Sun | Dec 17, 2017

CHASE Fund invests $3.3 b in health sector

Published:Friday | November 17, 2017 | 12:00 AM
Consultant and Head of the Anaesthetics Department, Mandeville Regional Hospital, Dr. Leighton Wynter (second left), explains how the new anaesthetic machine works to (from left) chief executive officer (CEO) of the Mandeville Hospital, Alwyn Miller; chairman, Southern Regional Health Authority, Wayne Chen; and CEO of the CHASE Fund, William 'Billy' Heaven.

The Culture, Health, Arts, Sports and Education (CHASE) Fund has invested $3.3 billion in the development of the health sector over its 15 years of existence.

Chief executive officer of the Fund, William 'Billy' Heaven, said that the funds have been spent on the construction and upgrading of health facilities, promoting a healthy lifestyle, training of personnel, research, and cancer treatment, among other areas.

He said that the fund has established guidelines for assistance, with consideration given to how many people will benefit from the project, how the project will increase access to and impact the delivery of health care, how the project will improve the efficiency of the health system, how it will reduce patient wait time, and the affordability of the service to the end user.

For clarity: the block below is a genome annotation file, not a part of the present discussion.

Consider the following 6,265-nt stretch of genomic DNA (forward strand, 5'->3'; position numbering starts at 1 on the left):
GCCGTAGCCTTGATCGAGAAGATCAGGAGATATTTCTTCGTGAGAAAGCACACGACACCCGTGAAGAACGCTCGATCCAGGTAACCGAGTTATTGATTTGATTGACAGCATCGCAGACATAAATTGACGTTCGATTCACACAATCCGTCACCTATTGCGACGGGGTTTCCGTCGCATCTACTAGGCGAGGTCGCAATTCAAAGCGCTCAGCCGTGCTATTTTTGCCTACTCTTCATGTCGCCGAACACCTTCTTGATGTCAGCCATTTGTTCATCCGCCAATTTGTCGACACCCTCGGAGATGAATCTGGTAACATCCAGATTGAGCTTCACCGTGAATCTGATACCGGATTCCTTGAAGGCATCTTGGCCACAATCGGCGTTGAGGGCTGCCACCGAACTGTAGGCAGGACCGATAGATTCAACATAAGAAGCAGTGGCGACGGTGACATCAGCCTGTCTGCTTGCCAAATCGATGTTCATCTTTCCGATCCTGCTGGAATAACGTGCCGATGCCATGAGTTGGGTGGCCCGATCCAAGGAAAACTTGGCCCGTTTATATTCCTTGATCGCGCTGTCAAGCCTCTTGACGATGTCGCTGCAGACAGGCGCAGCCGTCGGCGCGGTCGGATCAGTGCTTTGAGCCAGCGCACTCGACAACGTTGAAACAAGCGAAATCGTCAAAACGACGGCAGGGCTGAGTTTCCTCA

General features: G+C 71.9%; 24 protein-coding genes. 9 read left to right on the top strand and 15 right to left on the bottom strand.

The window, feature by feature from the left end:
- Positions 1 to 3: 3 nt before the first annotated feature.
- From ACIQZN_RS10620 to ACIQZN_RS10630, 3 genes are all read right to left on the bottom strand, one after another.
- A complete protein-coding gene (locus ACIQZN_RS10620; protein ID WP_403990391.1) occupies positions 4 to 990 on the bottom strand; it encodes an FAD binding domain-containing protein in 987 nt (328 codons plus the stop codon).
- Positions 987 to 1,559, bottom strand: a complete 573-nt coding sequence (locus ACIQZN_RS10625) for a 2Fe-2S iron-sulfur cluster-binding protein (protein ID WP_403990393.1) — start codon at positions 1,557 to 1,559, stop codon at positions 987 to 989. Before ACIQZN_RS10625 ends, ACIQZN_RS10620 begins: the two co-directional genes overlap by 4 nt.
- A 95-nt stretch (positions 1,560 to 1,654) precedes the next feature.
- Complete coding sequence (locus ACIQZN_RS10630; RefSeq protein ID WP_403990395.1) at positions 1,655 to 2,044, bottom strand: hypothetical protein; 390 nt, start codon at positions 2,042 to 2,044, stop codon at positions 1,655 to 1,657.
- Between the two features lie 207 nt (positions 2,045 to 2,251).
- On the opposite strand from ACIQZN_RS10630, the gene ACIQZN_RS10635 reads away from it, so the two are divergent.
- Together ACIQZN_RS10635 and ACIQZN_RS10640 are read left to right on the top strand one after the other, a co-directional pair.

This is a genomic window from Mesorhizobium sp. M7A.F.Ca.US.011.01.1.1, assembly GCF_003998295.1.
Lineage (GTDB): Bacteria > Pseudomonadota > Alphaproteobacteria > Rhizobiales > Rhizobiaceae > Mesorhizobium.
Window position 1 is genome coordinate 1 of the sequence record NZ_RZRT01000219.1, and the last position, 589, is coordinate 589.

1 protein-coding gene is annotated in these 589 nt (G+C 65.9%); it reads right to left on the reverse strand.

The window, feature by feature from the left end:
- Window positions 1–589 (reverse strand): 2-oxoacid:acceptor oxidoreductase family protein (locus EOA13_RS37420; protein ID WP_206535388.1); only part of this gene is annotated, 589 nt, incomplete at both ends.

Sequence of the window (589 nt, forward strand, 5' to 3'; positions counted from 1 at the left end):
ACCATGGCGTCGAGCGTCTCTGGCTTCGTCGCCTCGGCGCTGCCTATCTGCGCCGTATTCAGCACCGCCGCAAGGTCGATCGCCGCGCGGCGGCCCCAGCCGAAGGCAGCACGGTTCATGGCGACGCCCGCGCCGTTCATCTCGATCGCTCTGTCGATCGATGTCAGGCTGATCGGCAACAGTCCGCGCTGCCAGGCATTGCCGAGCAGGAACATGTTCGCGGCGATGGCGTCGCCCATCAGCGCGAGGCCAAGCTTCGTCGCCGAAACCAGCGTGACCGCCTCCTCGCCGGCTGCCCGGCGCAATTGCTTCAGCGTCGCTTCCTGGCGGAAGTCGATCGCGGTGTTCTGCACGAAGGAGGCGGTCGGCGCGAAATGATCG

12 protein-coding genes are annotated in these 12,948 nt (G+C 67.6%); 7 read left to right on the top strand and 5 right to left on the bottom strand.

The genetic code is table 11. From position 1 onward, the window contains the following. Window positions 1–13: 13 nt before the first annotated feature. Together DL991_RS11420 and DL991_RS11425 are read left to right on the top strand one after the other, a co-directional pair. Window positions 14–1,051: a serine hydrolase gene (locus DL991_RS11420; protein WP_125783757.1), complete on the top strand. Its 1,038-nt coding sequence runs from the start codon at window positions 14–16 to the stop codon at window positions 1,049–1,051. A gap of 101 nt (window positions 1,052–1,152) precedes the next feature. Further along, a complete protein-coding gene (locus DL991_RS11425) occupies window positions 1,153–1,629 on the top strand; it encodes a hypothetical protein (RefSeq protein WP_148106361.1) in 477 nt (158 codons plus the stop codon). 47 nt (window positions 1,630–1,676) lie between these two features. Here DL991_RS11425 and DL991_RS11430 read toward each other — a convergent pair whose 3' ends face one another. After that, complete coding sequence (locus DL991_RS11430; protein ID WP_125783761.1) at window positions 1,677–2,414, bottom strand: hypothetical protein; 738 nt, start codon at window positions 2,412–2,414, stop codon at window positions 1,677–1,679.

He said that, overall, the fund has provided $17 billion for projects in the areas of early-childhood education, arts and culture, health, and sports.

Heaven was speaking during a ceremony for the official handover of a new $4-million anaesthetic machine at Mandeville Regional Hospital in Manchester on Tuesday.

 

CHASE's SHARE OF THE FUNDING

 

CHASE provided $2.2 million towards the acquisition of the state-of-the-art equipment, with the remainder of the funds coming from the Rotary Club of Mandeville and students of the Church Teachers' College, which contributed the $100,000 raised from its annual 5Krun/walk.

Heaven said that the fund has spent some $82 million at the Mandeville Regional Hospital to date.

Chairman of the Southern Regional Health Authority, Wayne Chen, said that the anaesthetic machine will make a "significant difference".